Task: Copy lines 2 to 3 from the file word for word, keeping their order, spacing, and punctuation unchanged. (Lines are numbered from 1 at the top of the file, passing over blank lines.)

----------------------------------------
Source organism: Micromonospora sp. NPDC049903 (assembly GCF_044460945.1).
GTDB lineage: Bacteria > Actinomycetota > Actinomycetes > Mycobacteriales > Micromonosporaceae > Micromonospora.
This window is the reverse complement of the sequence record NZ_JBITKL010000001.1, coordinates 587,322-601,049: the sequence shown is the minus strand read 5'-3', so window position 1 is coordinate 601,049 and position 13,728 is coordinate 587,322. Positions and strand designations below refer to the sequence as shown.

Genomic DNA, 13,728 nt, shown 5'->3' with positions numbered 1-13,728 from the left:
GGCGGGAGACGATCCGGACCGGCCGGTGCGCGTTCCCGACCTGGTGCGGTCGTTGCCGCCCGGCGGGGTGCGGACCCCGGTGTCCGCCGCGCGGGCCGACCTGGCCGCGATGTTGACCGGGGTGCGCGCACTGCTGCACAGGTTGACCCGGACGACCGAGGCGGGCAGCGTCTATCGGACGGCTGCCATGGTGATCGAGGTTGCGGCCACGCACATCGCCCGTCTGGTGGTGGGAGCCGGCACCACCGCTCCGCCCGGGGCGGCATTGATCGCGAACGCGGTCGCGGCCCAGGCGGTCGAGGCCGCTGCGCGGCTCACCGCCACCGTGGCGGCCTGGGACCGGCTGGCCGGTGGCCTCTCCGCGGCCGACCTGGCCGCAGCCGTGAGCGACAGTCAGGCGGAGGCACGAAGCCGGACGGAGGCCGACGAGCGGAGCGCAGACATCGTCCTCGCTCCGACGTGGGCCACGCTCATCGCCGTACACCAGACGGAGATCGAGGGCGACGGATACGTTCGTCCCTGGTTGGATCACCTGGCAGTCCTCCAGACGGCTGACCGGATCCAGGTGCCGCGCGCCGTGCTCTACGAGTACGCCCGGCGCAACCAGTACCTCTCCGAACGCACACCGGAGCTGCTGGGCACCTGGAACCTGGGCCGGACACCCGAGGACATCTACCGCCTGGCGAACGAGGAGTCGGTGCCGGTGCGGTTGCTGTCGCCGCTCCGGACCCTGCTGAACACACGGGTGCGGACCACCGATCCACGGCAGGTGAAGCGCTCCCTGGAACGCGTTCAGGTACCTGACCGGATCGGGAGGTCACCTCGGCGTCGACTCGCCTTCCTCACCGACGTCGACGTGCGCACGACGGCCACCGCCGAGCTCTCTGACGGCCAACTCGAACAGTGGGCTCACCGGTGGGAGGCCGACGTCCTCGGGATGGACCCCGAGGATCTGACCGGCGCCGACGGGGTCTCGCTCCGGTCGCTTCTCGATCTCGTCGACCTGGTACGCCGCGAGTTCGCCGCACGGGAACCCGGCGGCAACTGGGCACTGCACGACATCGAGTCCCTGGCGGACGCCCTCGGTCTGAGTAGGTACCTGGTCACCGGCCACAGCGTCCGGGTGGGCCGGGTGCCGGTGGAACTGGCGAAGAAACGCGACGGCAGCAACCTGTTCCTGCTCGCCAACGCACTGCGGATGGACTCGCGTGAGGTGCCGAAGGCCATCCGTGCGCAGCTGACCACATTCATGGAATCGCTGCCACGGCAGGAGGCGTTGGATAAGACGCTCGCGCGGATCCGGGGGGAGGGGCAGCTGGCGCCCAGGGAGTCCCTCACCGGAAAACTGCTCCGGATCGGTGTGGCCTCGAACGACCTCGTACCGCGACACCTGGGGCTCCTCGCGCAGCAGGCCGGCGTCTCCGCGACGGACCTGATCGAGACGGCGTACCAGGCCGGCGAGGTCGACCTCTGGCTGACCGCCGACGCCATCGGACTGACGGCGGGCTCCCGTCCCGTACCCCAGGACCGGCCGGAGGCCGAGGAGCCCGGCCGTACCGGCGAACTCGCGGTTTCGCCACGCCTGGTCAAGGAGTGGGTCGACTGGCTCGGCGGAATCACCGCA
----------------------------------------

GTDB lineage: Bacteria > Actinomycetota > Actinomycetes > Mycobacteriales > Micromonosporaceae > Micromonospora.
This window is the reverse complement of the sequence record NZ_JBITKL010000001.1, coordinates 587,322-601,049: the sequence shown is the minus strand read 5'-3', so window position 1 is coordinate 601,049 and position 13,728 is coordinate 587,322. Positions and strand designations below refer to the sequence as shown.